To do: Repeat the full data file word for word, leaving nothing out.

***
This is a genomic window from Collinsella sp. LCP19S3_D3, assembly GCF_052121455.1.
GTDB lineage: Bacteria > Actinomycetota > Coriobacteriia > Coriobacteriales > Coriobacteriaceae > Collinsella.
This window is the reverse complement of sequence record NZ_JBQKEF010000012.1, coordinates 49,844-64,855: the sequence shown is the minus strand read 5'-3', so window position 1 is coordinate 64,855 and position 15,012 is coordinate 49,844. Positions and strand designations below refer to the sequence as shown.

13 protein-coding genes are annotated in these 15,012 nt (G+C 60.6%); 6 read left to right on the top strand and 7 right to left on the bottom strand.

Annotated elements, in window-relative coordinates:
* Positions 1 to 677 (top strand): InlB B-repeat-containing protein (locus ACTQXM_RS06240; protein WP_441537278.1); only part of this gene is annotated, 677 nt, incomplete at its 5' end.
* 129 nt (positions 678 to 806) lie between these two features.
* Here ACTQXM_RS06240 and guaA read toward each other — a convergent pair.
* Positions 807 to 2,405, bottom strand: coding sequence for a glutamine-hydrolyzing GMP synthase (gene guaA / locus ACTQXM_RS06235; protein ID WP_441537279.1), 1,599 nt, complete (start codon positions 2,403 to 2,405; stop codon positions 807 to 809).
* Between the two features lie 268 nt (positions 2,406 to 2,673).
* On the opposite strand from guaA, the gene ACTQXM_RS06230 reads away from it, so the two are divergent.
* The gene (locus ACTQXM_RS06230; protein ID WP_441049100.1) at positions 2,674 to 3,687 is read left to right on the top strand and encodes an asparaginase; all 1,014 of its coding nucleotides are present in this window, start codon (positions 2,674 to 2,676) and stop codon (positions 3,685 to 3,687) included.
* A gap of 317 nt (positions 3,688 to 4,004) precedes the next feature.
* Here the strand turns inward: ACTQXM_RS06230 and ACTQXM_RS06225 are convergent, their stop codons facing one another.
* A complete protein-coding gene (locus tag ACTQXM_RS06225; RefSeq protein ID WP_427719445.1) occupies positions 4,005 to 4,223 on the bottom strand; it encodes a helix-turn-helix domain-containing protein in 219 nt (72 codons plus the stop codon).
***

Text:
This is a genomic window from Collinsella sp. LCP19S3_D3, assembly GCF_052121455.1.
GTDB lineage: Bacteria > Actinomycetota > Coriobacteriia > Coriobacteriales > Coriobacteriaceae > Collinsella.
This window is the reverse complement of sequence record NZ_JBQKEF010000012.1, coordinates 49,844-64,855: the sequence shown is the minus strand read 5'-3', so window position 1 is coordinate 64,855 and position 15,012 is coordinate 49,844. Positions and strand designations below refer to the sequence as shown.

13 protein-coding genes are annotated in these 15,012 nt (G+C 60.6%); 6 read left to right on the top strand and 7 right to left on the bottom strand.

Annotated elements, in window-relative coordinates:
* Positions 1 to 677 (top strand): InlB B-repeat-containing protein (locus ACTQXM_RS06240; protein WP_441537278.1); only part of this gene is annotated, 677 nt, incomplete at its 5' end.
* 129 nt (positions 678 to 806) lie between these two features.
* Here ACTQXM_RS06240 and guaA read toward each other — a convergent pair.
* Positions 807 to 2,405, bottom strand: coding sequence for a glutamine-hydrolyzing GMP synthase (gene guaA / locus ACTQXM_RS06235; protein ID WP_441537279.1), 1,599 nt, complete (start codon positions 2,403 to 2,405; stop codon positions 807 to 809).
* Between the two features lie 268 nt (positions 2,406 to 2,673).
* On the opposite strand from guaA, the gene ACTQXM_RS06230 reads away from it, so the two are divergent.
* The gene (locus ACTQXM_RS06230; protein ID WP_441049100.1) at positions 2,674 to 3,687 is read left to right on the top strand and encodes an asparaginase; all 1,014 of its coding nucleotides are present in this window, start codon (positions 2,674 to 2,676) and stop codon (positions 3,685 to 3,687) included.
* A gap of 317 nt (positions 3,688 to 4,004) precedes the next feature.
* Here the strand turns inward: ACTQXM_RS06230 and ACTQXM_RS06225 are convergent, their stop codons facing one another.
* A complete protein-coding gene (locus tag ACTQXM_RS06225; RefSeq protein ID WP_427719445.1) occupies positions 4,005 to 4,223 on the bottom strand; it encodes a helix-turn-helix domain-containing protein in 219 nt (72 codons plus the stop codon).